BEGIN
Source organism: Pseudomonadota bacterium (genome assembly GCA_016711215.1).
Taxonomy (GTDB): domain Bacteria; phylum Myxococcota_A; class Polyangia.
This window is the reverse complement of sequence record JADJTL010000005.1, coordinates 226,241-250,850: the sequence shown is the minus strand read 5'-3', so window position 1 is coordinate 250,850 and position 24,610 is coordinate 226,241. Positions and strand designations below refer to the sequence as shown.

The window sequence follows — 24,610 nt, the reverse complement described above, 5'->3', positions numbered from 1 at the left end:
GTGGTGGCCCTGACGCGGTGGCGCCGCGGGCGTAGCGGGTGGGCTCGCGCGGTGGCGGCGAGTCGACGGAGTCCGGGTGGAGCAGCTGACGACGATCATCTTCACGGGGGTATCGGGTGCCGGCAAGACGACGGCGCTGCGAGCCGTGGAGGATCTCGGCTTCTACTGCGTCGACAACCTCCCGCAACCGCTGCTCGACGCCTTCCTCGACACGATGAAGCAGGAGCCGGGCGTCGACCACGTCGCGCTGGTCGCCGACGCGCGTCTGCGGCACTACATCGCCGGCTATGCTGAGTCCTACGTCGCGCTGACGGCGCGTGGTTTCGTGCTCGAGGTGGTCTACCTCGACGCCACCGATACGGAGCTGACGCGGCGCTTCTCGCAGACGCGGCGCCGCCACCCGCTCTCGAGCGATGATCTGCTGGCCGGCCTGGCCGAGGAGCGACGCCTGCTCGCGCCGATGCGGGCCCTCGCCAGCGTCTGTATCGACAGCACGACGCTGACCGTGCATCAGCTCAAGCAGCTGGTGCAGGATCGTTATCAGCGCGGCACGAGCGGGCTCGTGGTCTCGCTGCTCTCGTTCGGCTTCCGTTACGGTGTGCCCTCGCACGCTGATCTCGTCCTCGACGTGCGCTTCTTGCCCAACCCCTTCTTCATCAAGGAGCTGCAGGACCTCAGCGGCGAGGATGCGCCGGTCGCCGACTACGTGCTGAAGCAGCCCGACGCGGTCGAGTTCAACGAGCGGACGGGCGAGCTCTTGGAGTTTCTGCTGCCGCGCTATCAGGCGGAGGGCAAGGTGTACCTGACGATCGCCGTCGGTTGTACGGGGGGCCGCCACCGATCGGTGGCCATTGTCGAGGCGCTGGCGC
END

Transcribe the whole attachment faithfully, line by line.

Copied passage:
Source organism: Pseudomonadota bacterium (genome assembly GCA_016711215.1).
Taxonomy (GTDB): domain Bacteria; phylum Myxococcota_A; class Polyangia.
This window is the reverse complement of sequence record JADJTL010000005.1, coordinates 226,241-250,850: the sequence shown is the minus strand read 5'-3', so window position 1 is coordinate 250,850 and position 24,610 is coordinate 226,241. Positions and strand designations below refer to the sequence as shown.

The window sequence follows — 24,610 nt, the reverse complement described above, 5'->3', positions numbered from 1 at the left end:
GTGGTGGCCCTGACGCGGTGGCGCCGCGGGCGTAGCGGGTGGGCTCGCGCGGTGGCGGCGAGTCGACGGAGTCCGGGTGGAGCAGCTGACGACGATCATCTTCACGGGGGTATCGGGTGCCGGCAAGACGACGGCGCTGCGAGCCGTGGAGGATCTCGGCTTCTACTGCGTCGACAACCTCCCGCAACCGCTGCTCGACGCCTTCCTCGACACGATGAAGCAGGAGCCGGGCGTCGACCACGTCGCGCTGGTCGCCGACGCGCGTCTGCGGCACTACATCGCCGGCTATGCTGAGTCCTACGTCGCGCTGACGGCGCGTGGTTTCGTGCTCGAGGTGGTCTACCTCGACGCCACCGATACGGAGCTGACGCGGCGCTTCTCGCAGACGCGGCGCCGCCACCCGCTCTCGAGCGATGATCTGCTGGCCGGCCTGGCCGAGGAGCGACGCCTGCTCGCGCCGATGCGGGCCCTCGCCAGCGTCTGTATCGACAGCACGACGCTGACCGTGCATCAGCTCAAGCAGCTGGTGCAGGATCGTTATCAGCGCGGCACGAGCGGGCTCGTGGTCTCGCTGCTCTCGTTCGGCTTCCGTTACGGTGTGCCCTCGCACGCTGATCTCGTCCTCGACGTGCGCTTCTTGCCCAACCCCTTCTTCATCAAGGAGCTGCAGGACCTCAGCGGCGAGGATGCGCCGGTCGCCGACTACGTGCTGAAGCAGCCCGACGCGGTCGAGTTCAACGAGCGGACGGGCGAGCTCTTGGAGTTTCTGCTGCCGCGCTATCAGGCGGAGGGCAAGGTGTACCTGACGATCGCCGTCGGTTGTACGGGGGGCCGCCACCGATCGGTGGCCATTGTCGAGGCGCTGGCGC